Beyond the psychological effects, some research has been conducted on what coping strategies seem to be more effective. Mixed results were found regarding formal (eg, health agencies), informal (eg, friends, community organisations) and religious supports received postloss. Individuals reported both a strengthening of faith and feelings such as anger and self-questioning about God’s power, a sense of (non-)community and/or unfairness.12 Other strategies included prayer, the use of alcohol or drugs and the avoidance of family members.13 14 However, gender differences in support seeking were found among parents who have lost their child through violent deaths (not only homicide)15 where mothers were more likely to seek support (eg, formal, informal and religious) and fathers were more likely to use suppression strategies to cope with their experiences.
Finally, a more recent study16 has corroborated some of the evidence found previously. Individuals described positive strategies, such as seeking therapeutic support, becoming involved in advocacy work (by helping other individuals who have been through similar experiences) and less positive including distancing themselves from their grief by moving away, self-medicating and alcohol and/or drugs misuse and avoiding people or places. Another qualitative study2 described similar patterns of coping where adaption to the ‘new normal’ (posthomicide reality) was described as a necessity.
Despite the increasing academic interest in the field of homicidal bereavement, longitudinal evidence-based research is lacking, which is vitally needed in order to estimate how individuals progress and adjust over time. Some quantitative studies were conducted to estimate psychopathology, in particular following a psychological intervention for adult homicidally bereaved individuals17–20 and a few with children and adolescents.21 22 The current study provides a unique longitudinal perspective on adjustment in homicidally bereaved individuals. The few quantitative studies conducted preinterventions and postinterventions have captured how psychological difficulties tend to progress over time in terms of severity. By contrast, qualitative data have the potential to explore in depth the individuals’ own perceptions of their progress and adjustment posthomicide and their experiences of intervention and support. Furthermore, by conducting interviews with the individuals at follow-ups allow exploring their perceptions about benefits of overall support.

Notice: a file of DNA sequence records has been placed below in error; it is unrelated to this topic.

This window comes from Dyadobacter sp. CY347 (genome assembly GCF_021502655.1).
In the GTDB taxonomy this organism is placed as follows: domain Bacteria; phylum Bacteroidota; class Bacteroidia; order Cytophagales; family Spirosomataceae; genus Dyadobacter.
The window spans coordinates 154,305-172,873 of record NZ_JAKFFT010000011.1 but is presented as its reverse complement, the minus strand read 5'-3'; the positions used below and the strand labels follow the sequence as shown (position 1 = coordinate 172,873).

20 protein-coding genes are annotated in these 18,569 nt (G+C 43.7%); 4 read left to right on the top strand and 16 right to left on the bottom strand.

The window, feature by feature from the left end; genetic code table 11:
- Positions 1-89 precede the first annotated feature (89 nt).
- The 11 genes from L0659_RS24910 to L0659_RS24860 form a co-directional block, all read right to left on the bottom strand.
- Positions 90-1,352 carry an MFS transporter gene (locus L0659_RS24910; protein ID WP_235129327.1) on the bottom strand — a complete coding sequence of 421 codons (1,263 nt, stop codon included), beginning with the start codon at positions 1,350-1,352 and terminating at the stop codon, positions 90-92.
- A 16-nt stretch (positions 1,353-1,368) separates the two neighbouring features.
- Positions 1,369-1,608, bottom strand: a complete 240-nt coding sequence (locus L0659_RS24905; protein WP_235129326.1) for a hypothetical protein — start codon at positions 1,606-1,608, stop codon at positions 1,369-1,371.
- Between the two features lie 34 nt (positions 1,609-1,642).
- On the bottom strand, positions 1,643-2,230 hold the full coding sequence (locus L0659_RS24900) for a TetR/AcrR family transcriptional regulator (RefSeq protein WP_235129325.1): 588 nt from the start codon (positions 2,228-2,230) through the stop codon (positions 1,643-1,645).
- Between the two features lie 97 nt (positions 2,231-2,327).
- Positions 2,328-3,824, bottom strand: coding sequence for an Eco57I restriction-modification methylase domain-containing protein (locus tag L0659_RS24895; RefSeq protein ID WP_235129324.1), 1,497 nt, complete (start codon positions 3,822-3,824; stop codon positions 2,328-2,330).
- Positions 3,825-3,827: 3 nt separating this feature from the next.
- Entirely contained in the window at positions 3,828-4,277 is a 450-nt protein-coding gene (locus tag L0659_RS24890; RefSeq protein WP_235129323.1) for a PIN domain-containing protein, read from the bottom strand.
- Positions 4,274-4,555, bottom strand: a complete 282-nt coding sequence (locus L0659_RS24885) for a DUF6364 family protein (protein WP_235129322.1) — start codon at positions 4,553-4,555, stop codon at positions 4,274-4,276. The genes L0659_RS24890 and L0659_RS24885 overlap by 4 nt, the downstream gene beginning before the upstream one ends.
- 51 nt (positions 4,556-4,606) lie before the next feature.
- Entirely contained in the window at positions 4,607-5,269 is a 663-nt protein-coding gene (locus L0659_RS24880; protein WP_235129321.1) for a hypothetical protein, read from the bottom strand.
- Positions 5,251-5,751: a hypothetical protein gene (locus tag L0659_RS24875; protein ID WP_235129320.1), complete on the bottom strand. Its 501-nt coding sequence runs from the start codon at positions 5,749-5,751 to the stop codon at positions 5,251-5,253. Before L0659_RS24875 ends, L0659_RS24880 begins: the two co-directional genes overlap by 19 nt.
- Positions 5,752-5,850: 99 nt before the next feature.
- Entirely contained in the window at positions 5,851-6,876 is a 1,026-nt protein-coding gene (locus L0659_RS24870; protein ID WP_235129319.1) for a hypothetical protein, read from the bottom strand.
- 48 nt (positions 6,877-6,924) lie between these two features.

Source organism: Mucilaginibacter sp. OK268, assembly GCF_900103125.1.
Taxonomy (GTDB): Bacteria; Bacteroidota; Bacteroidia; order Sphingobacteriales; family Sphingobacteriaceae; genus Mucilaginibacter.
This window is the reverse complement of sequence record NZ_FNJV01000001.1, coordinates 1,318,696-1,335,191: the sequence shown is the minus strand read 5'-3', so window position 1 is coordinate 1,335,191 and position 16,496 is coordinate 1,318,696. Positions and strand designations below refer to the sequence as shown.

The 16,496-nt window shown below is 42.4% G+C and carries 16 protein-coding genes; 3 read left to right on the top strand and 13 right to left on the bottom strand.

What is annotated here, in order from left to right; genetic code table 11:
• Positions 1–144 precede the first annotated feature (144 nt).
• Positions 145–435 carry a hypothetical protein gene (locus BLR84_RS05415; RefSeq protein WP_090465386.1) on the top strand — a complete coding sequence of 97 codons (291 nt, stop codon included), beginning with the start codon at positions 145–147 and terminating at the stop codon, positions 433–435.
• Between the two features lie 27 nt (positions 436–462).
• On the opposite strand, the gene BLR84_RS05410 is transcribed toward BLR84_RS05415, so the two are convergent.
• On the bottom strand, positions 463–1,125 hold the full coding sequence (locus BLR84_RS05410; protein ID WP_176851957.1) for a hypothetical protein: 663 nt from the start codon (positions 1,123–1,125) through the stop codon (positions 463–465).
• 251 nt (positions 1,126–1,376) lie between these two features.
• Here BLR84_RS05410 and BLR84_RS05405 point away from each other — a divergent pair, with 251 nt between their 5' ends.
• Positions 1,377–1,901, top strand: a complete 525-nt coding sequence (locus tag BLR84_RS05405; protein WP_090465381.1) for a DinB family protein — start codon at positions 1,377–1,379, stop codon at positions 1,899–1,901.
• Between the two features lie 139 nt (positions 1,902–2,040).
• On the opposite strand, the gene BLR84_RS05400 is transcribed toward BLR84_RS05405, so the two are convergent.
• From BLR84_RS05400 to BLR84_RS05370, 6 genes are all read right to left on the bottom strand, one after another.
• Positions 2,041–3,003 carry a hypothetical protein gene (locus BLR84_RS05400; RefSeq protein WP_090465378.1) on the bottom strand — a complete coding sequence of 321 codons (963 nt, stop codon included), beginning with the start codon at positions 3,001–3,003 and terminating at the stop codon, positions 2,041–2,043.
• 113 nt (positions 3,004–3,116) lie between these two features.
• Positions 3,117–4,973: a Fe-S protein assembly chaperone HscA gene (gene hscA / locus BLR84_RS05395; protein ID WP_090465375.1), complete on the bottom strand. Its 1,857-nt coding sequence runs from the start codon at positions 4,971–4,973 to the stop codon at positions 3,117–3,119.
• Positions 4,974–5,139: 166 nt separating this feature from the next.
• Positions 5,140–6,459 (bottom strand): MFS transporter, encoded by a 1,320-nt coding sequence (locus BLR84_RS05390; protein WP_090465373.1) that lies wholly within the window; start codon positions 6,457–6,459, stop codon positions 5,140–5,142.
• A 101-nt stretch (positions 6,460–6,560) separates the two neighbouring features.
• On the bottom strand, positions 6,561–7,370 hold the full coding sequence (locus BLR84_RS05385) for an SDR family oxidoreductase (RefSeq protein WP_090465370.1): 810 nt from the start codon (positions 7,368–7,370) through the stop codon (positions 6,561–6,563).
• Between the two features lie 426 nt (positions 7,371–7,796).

Thus, this study aimed to contribute to the literature by gathering the individuals’ perceptions about how they adjust posthomicide longitudinally. Furthermore, it sought to understand their perspectives on benefits derived from a psychoeducational intervention. To meet these aims, qualitative telephone interviews were conducted with homicidally bereaved individuals 6–9 months and 2–5 years postintervention. Specifically, this qualitative research (part of a wider mixed method project) analysed the individuals’ narratives, in order to address the following research questions:
What changes occurred over time?
What was their perception of the benefits of a residential intervention?
How do individuals perceive their future selves/lives?
Paradigmatic and ethical underpinnings
This study is a microstudy from a longitudinal mixed methods research project that adopts Pragmatism as philosophical model. Pragmatism appears to be a more flexible paradigm when compared with philosophies, such as (post)positivism, interpretivism or constructivism, which tend to describe the reality by purely considering quantitative or qualitative stands, respectively.23–26 On the contrary, pragmatism paradigm advocates the use of mixed methods in order to build and interpret knowledge.24 Thus, this qualitative study complements additional quantitative and qualitative data (reported elsewhere), in order to better explore the posthomicide experience as well as the individual’s trajectories over time. Participants received full information about the research and provided written consent to participate. Furthermore, data were kept confidential with only the first author being aware of which participant number linked to which name. The other three authors only saw anonymised data. The research team developed a risk management plan in case individuals reported distress during the phone interview. At the end of the interview, participants were asked about how they felt and whether they needed further support related to any potential emotional responses caused by the interview questions. Furthermore, they were given information about national services they could seek help from if necessary. It was not necessary to take further action following any interview.